The University of Michigan’s preliminary consumer sentiment index for April fell to 89.7.
Economists had forecast that the index improved to 92 from a final March reading of 91, according to Bloomberg.
The prior release said that consumers were not worried about their personal finances even though they expected higher unemployment and gas prices.
“None of these declines indicate an impending recession, although concerns have risen about the resilience of consumers in the months ahead,” said the Surveys of Consumers chief economist Richard Curtin.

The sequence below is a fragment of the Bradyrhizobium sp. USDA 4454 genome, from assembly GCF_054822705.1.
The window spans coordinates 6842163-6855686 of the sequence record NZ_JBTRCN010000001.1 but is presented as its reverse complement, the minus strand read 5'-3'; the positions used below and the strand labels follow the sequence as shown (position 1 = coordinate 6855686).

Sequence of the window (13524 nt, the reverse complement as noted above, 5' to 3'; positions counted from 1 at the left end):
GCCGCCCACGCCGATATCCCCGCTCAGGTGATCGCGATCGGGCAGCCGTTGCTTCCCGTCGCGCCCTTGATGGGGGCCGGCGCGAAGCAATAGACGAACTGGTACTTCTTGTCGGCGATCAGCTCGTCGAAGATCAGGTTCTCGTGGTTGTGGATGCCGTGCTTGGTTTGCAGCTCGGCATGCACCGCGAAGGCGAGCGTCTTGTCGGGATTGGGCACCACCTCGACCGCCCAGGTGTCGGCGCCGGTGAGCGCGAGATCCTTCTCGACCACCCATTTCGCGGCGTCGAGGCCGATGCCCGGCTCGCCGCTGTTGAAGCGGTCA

The report showed that consumers expected a slowdown in wage growth, and a slower pace of job creation alongside lower economic growth. Some forecasts, including the Atlanta Federal Reserve’s, show that the economy almost contracted in the first quarter.
“These apprehensions should ease as the economy rebounds from its dismal start in the first quarter of 2016,” Curtin said.